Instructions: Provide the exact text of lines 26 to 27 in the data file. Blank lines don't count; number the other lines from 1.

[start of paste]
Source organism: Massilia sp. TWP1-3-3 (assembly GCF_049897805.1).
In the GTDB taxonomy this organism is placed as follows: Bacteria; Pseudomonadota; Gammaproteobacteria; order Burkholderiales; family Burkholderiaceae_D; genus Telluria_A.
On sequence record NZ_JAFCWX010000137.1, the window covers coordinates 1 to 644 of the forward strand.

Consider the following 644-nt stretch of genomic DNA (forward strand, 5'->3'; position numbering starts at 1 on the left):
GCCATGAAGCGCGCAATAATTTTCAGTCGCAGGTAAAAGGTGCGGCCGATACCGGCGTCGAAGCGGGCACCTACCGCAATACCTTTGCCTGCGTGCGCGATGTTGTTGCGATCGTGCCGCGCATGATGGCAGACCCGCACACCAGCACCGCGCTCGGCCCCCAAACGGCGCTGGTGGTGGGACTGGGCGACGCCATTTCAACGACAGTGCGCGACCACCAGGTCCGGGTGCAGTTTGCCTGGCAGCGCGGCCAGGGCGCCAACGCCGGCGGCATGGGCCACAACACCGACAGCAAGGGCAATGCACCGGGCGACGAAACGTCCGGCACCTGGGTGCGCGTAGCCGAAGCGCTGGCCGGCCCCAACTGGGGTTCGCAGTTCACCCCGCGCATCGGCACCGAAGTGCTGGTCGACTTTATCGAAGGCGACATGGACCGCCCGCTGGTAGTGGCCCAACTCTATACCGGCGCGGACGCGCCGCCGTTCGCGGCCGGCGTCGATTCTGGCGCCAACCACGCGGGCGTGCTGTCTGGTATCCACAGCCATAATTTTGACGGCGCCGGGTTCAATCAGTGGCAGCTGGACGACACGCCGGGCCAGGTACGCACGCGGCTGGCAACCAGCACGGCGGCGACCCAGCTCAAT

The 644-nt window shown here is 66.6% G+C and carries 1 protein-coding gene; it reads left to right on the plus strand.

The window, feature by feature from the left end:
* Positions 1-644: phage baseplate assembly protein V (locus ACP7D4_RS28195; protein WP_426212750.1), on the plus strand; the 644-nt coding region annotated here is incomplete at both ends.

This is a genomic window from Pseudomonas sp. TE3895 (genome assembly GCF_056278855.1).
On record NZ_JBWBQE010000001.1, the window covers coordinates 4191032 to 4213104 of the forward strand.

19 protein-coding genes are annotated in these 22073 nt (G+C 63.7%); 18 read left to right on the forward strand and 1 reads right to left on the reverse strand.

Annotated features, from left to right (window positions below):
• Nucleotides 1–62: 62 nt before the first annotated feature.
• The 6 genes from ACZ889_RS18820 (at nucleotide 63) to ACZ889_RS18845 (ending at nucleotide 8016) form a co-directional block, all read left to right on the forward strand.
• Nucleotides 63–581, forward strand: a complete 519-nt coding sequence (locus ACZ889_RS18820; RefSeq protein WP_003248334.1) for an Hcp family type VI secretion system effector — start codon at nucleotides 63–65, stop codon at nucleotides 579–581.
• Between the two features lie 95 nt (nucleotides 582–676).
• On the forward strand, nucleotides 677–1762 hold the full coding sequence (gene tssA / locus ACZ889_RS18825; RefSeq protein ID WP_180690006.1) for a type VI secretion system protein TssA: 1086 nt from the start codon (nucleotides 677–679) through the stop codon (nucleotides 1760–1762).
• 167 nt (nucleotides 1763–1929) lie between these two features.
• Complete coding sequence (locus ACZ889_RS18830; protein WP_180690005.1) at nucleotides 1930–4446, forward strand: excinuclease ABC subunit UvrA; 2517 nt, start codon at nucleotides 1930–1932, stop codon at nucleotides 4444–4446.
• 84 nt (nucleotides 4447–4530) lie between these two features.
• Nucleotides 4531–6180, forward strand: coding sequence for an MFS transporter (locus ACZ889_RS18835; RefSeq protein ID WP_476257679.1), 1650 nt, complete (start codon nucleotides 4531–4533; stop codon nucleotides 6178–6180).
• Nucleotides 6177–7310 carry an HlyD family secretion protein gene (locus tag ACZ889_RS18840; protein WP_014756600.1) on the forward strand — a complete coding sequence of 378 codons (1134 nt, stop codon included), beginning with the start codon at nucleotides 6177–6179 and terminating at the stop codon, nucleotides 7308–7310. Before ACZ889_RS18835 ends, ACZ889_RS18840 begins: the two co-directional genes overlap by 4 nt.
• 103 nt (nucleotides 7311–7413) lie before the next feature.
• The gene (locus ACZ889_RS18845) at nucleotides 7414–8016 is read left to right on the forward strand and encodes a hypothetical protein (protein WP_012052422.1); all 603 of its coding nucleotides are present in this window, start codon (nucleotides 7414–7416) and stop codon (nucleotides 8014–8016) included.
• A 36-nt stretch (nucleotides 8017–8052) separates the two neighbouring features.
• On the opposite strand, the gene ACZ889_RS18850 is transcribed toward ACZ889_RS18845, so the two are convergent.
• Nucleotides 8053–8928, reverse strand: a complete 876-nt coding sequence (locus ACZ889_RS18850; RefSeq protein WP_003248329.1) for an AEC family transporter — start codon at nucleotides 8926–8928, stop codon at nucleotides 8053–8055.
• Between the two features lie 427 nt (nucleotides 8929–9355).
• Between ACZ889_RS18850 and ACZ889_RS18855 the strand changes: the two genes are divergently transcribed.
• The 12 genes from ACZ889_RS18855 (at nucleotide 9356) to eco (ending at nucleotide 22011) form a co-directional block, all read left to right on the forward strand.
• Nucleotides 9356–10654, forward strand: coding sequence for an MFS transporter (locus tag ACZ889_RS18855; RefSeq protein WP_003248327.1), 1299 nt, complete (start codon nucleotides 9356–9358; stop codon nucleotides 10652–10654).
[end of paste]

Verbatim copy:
• On the opposite strand, the gene ACZ889_RS18850 is transcribed toward ACZ889_RS18845, so the two are convergent.
• Nucleotides 8053–8928, reverse strand: a complete 876-nt coding sequence (locus ACZ889_RS18850; RefSeq protein WP_003248329.1) for an AEC family transporter — start codon at nucleotides 8926–8928, stop codon at nucleotides 8053–8055.